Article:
Update: still, I'm getting consistently reports of unaffected versions going red. Please come comment to the issue if you are affected. I'm looking for 3 things: memory dumps (to figure out where they came from), timestamps (as accurate as possible, try with the Network tab), a complete description of what you clicked and typed.

I would suggest testing with an alternate test such as Qualys to confirm that your system is no longer vulnerable. If it isn't head over to Github and report it.


It's still broken

What is? The "server" you talk about may have a static linked OpenSSl library. This means that even though you updated your system your application is still at risk! You need to talk to the software vendor immediately to get a patch or turn off the service until you do.

Do I really have to disable the service until the patch is out?

Yes, running a vulnerable service is extremely dangerous to the point of possible negligence! You could be leaking any data that the server decrypts from transport and not even know it!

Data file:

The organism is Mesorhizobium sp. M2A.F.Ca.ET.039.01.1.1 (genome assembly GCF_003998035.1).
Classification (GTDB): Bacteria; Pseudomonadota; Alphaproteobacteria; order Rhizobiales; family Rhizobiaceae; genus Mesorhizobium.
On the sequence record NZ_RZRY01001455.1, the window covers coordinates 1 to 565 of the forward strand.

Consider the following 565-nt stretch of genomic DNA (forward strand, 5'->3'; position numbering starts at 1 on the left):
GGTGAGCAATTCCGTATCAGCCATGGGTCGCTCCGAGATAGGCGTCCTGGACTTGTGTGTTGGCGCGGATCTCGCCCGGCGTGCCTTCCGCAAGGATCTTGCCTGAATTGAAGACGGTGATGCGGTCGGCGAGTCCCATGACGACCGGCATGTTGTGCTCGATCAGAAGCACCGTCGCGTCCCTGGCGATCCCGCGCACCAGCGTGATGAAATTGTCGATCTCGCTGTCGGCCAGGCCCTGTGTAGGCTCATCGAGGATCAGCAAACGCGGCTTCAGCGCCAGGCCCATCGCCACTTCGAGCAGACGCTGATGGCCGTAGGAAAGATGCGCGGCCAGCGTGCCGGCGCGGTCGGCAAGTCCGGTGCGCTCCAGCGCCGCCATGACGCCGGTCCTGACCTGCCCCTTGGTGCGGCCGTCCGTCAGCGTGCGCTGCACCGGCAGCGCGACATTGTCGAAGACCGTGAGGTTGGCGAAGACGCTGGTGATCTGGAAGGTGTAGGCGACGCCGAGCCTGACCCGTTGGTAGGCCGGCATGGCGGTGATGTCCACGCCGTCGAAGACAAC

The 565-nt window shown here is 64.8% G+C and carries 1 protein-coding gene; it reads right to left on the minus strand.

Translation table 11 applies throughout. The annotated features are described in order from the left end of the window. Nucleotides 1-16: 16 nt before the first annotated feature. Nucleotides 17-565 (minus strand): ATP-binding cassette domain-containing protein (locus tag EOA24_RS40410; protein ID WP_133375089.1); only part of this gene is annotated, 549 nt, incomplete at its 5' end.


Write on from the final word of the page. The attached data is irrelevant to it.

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Make sure that your nginx uses system library: http://nginx.com/blog/nginx-and-the-heartbleed-vulnerability/

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This is very possible if the application running on 443 uses a static library for OpenSSL. If this is the case, you have to update that application to not be vulnerable anymore.

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I was finally able to fix my issue that was similar to OP. My server is a LAMP stack from Bitnami. Following these instructions :

wget http://downloads.bitnami.com/files/download/opensslfixer/bitnami-opensslfixer-1.0.1g-     1-linux-x64-installer.run
chmod 755 bitnami-opensslfixer-1.0.1g-1-linux-x64-installer.run
./bitnami-opensslfixer-1.0.1g-1-linux-x64-installer.run --forcefix 1 --forcelegacy 1

http://community.bitnami.com/t/apache-error-after-the-recommended-heartbleed-patch/23530/9